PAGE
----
Wednesday, June 6, 2012

Project Cookbook: Macadamia Nut and Basil Crusted Salmon

Blogger has been driving me nuts. I really could use a very simple “for dummies” blog platform because lately blogger has not been user friendly. At all. I loved the new modern templates they came up with that really showcased photos from each post, but with the new template I lost my reading list on the side.

My reading list and labels are much more important to me, so I was thrilled when I finally, FINALLY figured out how to change it back to the good ‘ol fashioned template. Hooray!

And Google +? Yeah, I’m on it, but I still don’t get it.

Now on to food!

Curtis and I eat salmon almost every week. Right now we’re in delicious Copper River salmon season, but throughout the rest of the year, I just keep my freezer stocked with Costco bags of wild salmon filets. Our favorite preparation is to marinate the fish in Yoshida’s teriyaki sauce, cook it in a 300 degree oven for 20 minutes (I know I’ve mentioned this before, but it comes out perfect every time!) and then to serve it over stir fried veggies.

Luckily this is an easy preparation and neither one of us has gotten tired of it.

But, in the spirit of my cookbook project and because Curtis brought home a 2-pound “sample” bag of macadamia nuts, I decided to try this recipe from my favorite Hawaiian cookbook we picked up at Costco when we were in Kauai: The Hali’imaile General Store Cookbook. By the way, The Hali’imaile General Store, in my humble opinion, is one of the best restaurants on Maui. This recipe calls for Ono and they serve it with mango lime butter, but I used salmon and skipped the butter.
I still haven't organized my cookbook shelves since I started this project. But it will get done. Someday.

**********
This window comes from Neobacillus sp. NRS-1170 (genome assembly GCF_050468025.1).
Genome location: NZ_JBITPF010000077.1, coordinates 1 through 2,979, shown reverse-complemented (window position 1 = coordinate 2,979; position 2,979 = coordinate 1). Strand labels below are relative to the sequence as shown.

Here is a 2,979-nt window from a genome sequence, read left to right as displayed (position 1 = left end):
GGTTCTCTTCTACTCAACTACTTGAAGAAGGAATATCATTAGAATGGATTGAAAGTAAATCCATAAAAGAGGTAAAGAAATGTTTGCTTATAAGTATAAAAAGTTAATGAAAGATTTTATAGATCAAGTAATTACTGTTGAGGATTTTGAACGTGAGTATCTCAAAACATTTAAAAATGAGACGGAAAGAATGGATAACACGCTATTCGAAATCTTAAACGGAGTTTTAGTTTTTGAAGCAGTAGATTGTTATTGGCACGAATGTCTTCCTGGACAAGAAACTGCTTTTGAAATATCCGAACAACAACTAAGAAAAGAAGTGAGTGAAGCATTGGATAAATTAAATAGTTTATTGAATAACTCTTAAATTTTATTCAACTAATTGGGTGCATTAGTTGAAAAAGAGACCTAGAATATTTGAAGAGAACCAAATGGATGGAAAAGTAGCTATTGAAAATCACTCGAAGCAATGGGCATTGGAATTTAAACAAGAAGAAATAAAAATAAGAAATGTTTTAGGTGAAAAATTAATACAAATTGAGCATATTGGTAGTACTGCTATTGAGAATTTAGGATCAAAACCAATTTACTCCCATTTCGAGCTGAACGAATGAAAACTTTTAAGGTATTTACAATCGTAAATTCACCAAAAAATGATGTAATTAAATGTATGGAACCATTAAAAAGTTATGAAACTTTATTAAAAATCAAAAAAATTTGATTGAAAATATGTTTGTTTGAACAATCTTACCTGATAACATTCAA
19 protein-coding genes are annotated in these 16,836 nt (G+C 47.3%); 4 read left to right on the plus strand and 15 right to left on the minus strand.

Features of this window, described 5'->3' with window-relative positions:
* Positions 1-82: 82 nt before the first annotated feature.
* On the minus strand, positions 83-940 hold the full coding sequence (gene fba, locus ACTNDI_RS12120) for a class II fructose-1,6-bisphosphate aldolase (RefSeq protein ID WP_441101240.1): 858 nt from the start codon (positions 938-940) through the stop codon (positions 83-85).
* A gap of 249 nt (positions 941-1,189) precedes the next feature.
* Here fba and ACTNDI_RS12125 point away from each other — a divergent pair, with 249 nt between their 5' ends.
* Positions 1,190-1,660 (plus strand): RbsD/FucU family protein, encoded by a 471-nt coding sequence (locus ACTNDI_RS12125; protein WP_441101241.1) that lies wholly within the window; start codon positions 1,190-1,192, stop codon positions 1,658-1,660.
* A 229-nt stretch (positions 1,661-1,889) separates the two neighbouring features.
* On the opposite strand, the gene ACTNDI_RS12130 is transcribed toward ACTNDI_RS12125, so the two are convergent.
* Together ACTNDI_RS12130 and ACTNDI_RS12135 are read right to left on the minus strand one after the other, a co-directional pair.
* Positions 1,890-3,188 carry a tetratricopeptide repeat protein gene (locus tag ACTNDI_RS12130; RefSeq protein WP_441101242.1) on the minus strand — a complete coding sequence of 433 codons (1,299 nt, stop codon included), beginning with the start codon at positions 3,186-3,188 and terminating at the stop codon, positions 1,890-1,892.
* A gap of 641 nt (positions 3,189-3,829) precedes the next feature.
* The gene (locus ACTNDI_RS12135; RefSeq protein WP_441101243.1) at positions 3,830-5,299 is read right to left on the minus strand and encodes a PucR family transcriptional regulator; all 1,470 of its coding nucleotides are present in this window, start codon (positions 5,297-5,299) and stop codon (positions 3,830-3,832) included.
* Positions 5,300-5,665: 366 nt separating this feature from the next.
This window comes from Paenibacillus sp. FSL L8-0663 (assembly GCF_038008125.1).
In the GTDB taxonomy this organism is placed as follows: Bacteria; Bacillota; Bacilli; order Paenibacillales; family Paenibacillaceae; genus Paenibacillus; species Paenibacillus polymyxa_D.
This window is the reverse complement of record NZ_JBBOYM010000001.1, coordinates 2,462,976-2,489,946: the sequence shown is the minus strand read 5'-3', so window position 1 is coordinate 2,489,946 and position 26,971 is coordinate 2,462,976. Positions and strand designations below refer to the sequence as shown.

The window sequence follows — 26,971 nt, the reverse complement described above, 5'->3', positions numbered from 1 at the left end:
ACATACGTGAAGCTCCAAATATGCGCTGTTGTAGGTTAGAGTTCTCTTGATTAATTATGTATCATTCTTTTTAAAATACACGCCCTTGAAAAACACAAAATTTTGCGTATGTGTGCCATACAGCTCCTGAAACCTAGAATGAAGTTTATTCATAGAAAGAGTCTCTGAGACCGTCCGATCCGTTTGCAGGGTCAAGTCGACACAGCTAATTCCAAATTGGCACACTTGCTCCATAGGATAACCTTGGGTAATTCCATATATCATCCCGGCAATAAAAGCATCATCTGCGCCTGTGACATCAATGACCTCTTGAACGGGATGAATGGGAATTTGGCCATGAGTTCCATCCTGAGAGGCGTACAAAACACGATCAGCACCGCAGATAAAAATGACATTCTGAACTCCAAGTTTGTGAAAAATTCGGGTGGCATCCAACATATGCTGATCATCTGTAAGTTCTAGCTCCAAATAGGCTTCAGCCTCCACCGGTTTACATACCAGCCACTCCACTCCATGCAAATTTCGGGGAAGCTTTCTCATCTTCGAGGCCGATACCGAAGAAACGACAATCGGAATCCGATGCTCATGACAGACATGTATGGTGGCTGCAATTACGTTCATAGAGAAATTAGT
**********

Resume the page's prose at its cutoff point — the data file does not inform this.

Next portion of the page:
I was lazy and chopped the nuts and basil in the food processor vs. by hand so it turned into a bright green paste. I’m sure if I had chopped it by hand, this dish would have been prettier. But this was quick and tasted great! And have you tried Trader Joe's wild rice mix? Even though it takes ages to cook it, it's our favorite!

Macadamia Nut-Crusted Wild Salmon 
Adapted from The Hali’imaile General Store Cookbook by Bev Gannon 

½ cup macadamia nuts, whole or pieces
2 cups panko (Japanese breadcrumbs)
½ cup fresh basil
½ cup good quality mayonnaise (I used half non-fat Greek yogurt)
2 teaspoons Sriracha (Thai garlic-chile paste)
6 (6-ounce) salmon filets (or Ono or any other fish you like)
Freshly ground black pepper

Preheat oven to 300 degrees.

To prepare the coating, place the nuts, panko, and basil in a food processor and process until fine. Spread on a plate. In a bowl, combine the mayonnaise and chili paste and mix well. Lightly season the fish with salt and pepper. Evenly spread a light coat of the chile mayonnaise on one side of each fish fillet. Coat the same side evenly with the coating.

Here the directions tell you to fry the fish over medium heat, crust side down, in oil for 3 minutes and then to flip the fish and finish it in a 450 degree oven for 5 minutes. Instead, I coated mine on both sides with the nut basil mixture and baked it in a 300 degree oven for 20 minutes. And because it was pretty thick salmon, we ended up throwing it back in the oven for an additional 5 minutes.

Verdict? It was really good and I’ll be adding this recipe to my regular salmon rotation!

Fun fact: One means “delicious” in Hawaiian

Recipe #5 from Project Cookbook: My 2012 New Year’s Resolution to cook at least one recipe from every cookbook I own.


  1. I think blogger might be the dummy, not you. I'm afraid to do anything for fear I can't change it back. Glad you got your stuff back! That salmon crust sounds awesome!

  2. Way to go on working your way through your cookbooks. It's definitely hard to try new things when you have so many trusted recipes. I cannot wait to have salmon on a weekly basis. I am so tired of seeing Atlantic Farm Raised Salmon and not to mention the other completely nasty looking seafood that is displayed in Albany supermarkets. I am beyond excited to become reacquainted with PNW cuisine.